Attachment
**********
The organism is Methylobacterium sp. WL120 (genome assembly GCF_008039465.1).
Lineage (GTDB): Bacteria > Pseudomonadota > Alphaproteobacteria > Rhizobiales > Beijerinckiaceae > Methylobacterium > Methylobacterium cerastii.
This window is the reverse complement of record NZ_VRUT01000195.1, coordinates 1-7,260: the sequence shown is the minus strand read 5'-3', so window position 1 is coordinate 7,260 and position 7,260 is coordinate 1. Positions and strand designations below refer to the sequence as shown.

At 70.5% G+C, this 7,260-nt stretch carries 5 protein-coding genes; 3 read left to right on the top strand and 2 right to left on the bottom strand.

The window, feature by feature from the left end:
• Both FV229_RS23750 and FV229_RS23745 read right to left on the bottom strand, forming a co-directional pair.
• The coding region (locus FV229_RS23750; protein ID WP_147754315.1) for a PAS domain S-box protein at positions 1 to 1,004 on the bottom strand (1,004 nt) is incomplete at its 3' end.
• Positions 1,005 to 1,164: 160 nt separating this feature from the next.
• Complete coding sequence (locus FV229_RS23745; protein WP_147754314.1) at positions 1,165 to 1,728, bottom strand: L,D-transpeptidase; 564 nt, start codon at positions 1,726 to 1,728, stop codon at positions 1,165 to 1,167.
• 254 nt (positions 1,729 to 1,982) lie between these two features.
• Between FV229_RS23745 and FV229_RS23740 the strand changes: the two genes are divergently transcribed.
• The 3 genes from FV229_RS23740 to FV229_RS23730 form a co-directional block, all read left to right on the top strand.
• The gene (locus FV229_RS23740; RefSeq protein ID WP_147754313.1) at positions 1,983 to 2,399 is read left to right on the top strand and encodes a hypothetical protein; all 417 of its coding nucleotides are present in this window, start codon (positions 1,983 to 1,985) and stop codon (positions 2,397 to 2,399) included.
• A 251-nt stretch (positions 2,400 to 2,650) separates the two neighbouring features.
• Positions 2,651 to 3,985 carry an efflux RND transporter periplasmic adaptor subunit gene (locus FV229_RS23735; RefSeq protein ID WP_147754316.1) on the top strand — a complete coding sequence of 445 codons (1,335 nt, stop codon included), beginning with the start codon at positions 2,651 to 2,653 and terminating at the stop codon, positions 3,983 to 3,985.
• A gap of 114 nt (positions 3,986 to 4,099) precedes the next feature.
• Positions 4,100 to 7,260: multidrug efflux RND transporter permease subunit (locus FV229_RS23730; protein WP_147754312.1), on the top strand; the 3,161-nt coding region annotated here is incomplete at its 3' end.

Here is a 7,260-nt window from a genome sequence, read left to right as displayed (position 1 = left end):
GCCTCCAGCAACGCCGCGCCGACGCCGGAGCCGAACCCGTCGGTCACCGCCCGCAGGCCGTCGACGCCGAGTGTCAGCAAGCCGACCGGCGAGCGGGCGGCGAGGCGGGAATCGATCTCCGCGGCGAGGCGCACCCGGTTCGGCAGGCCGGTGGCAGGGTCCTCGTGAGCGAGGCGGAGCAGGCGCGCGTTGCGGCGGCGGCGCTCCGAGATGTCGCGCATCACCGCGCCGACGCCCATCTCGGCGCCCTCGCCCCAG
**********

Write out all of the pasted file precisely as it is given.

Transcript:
The organism is Methylobacterium sp. WL120 (genome assembly GCF_008039465.1).
Lineage (GTDB): Bacteria > Pseudomonadota > Alphaproteobacteria > Rhizobiales > Beijerinckiaceae > Methylobacterium > Methylobacterium cerastii.
This window is the reverse complement of record NZ_VRUT01000195.1, coordinates 1-7,260: the sequence shown is the minus strand read 5'-3', so window position 1 is coordinate 7,260 and position 7,260 is coordinate 1. Positions and strand designations below refer to the sequence as shown.

At 70.5% G+C, this 7,260-nt stretch carries 5 protein-coding genes; 3 read left to right on the top strand and 2 right to left on the bottom strand.

The window, feature by feature from the left end:
• Both FV229_RS23750 and FV229_RS23745 read right to left on the bottom strand, forming a co-directional pair.
• The coding region (locus FV229_RS23750; protein ID WP_147754315.1) for a PAS domain S-box protein at positions 1 to 1,004 on the bottom strand (1,004 nt) is incomplete at its 3' end.
• Positions 1,005 to 1,164: 160 nt separating this feature from the next.
• Complete coding sequence (locus FV229_RS23745; protein WP_147754314.1) at positions 1,165 to 1,728, bottom strand: L,D-transpeptidase; 564 nt, start codon at positions 1,726 to 1,728, stop codon at positions 1,165 to 1,167.
• 254 nt (positions 1,729 to 1,982) lie between these two features.
• Between FV229_RS23745 and FV229_RS23740 the strand changes: the two genes are divergently transcribed.
• The 3 genes from FV229_RS23740 to FV229_RS23730 form a co-directional block, all read left to right on the top strand.
• The gene (locus FV229_RS23740; RefSeq protein ID WP_147754313.1) at positions 1,983 to 2,399 is read left to right on the top strand and encodes a hypothetical protein; all 417 of its coding nucleotides are present in this window, start codon (positions 1,983 to 1,985) and stop codon (positions 2,397 to 2,399) included.
• A 251-nt stretch (positions 2,400 to 2,650) separates the two neighbouring features.
• Positions 2,651 to 3,985 carry an efflux RND transporter periplasmic adaptor subunit gene (locus FV229_RS23735; RefSeq protein ID WP_147754316.1) on the top strand — a complete coding sequence of 445 codons (1,335 nt, stop codon included), beginning with the start codon at positions 2,651 to 2,653 and terminating at the stop codon, positions 3,983 to 3,985.
• A gap of 114 nt (positions 3,986 to 4,099) precedes the next feature.
• Positions 4,100 to 7,260: multidrug efflux RND transporter permease subunit (locus FV229_RS23730; protein WP_147754312.1), on the top strand; the 3,161-nt coding region annotated here is incomplete at its 3' end.

Here is a 7,260-nt window from a genome sequence, read left to right as displayed (position 1 = left end):
GCCTCCAGCAACGCCGCGCCGACGCCGGAGCCGAACCCGTCGGTCACCGCCCGCAGGCCGTCGACGCCGAGTGTCAGCAAGCCGACCGGCGAGCGGGCGGCGAGGCGGGAATCGATCTCCGCGGCGAGGCGCACCCGGTTCGGCAGGCCGGTGGCAGGGTCCTCGTGAGCGAGGCGGAGCAGGCGCGCGTTGCGGCGGCGGCGCTCCGAGATGTCGCGCATCACCGCGCCGACGCCCATCTCGGCGCCCTCGCCCCAG